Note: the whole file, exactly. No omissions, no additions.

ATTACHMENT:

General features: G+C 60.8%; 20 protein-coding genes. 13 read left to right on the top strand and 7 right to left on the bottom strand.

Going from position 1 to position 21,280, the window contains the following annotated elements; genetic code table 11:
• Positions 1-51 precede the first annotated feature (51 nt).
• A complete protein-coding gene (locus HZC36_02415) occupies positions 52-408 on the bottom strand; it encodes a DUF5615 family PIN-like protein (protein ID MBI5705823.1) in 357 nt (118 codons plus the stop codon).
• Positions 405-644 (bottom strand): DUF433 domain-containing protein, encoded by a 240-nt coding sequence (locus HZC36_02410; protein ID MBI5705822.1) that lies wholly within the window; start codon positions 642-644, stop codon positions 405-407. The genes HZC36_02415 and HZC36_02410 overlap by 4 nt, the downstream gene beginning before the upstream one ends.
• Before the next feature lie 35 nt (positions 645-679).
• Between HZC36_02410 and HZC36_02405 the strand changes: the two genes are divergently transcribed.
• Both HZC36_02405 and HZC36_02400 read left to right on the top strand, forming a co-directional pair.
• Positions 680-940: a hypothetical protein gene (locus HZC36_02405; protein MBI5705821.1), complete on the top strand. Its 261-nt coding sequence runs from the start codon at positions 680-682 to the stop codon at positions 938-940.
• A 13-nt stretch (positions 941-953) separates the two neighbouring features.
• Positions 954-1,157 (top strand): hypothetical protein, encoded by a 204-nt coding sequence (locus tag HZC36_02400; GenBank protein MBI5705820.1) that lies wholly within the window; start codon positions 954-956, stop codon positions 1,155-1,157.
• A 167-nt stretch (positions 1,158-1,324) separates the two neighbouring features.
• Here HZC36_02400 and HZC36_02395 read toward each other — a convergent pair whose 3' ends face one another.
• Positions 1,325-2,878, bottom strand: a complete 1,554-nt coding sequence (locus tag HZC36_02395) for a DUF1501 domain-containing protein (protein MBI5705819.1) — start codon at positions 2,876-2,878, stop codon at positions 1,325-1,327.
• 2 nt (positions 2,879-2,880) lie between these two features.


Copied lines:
General features: G+C 60.8%; 20 protein-coding genes. 13 read left to right on the top strand and 7 right to left on the bottom strand.

Going from position 1 to position 21,280, the window contains the following annotated elements; genetic code table 11:
• Positions 1-51 precede the first annotated feature (51 nt).
• A complete protein-coding gene (locus HZC36_02415) occupies positions 52-408 on the bottom strand; it encodes a DUF5615 family PIN-like protein (protein ID MBI5705823.1) in 357 nt (118 codons plus the stop codon).
• Positions 405-644 (bottom strand): DUF433 domain-containing protein, encoded by a 240-nt coding sequence (locus HZC36_02410; protein ID MBI5705822.1) that lies wholly within the window; start codon positions 642-644, stop codon positions 405-407. The genes HZC36_02415 and HZC36_02410 overlap by 4 nt, the downstream gene beginning before the upstream one ends.
• Before the next feature lie 35 nt (positions 645-679).
• Between HZC36_02410 and HZC36_02405 the strand changes: the two genes are divergently transcribed.
• Both HZC36_02405 and HZC36_02400 read left to right on the top strand, forming a co-directional pair.
• Positions 680-940: a hypothetical protein gene (locus HZC36_02405; protein MBI5705821.1), complete on the top strand. Its 261-nt coding sequence runs from the start codon at positions 680-682 to the stop codon at positions 938-940.
• A 13-nt stretch (positions 941-953) separates the two neighbouring features.
• Positions 954-1,157 (top strand): hypothetical protein, encoded by a 204-nt coding sequence (locus tag HZC36_02400; GenBank protein MBI5705820.1) that lies wholly within the window; start codon positions 954-956, stop codon positions 1,155-1,157.
• A 167-nt stretch (positions 1,158-1,324) separates the two neighbouring features.
• Here HZC36_02400 and HZC36_02395 read toward each other — a convergent pair whose 3' ends face one another.
• Positions 1,325-2,878, bottom strand: a complete 1,554-nt coding sequence (locus tag HZC36_02395) for a DUF1501 domain-containing protein (protein MBI5705819.1) — start codon at positions 2,876-2,878, stop codon at positions 1,325-1,327.
• 2 nt (positions 2,879-2,880) lie between these two features.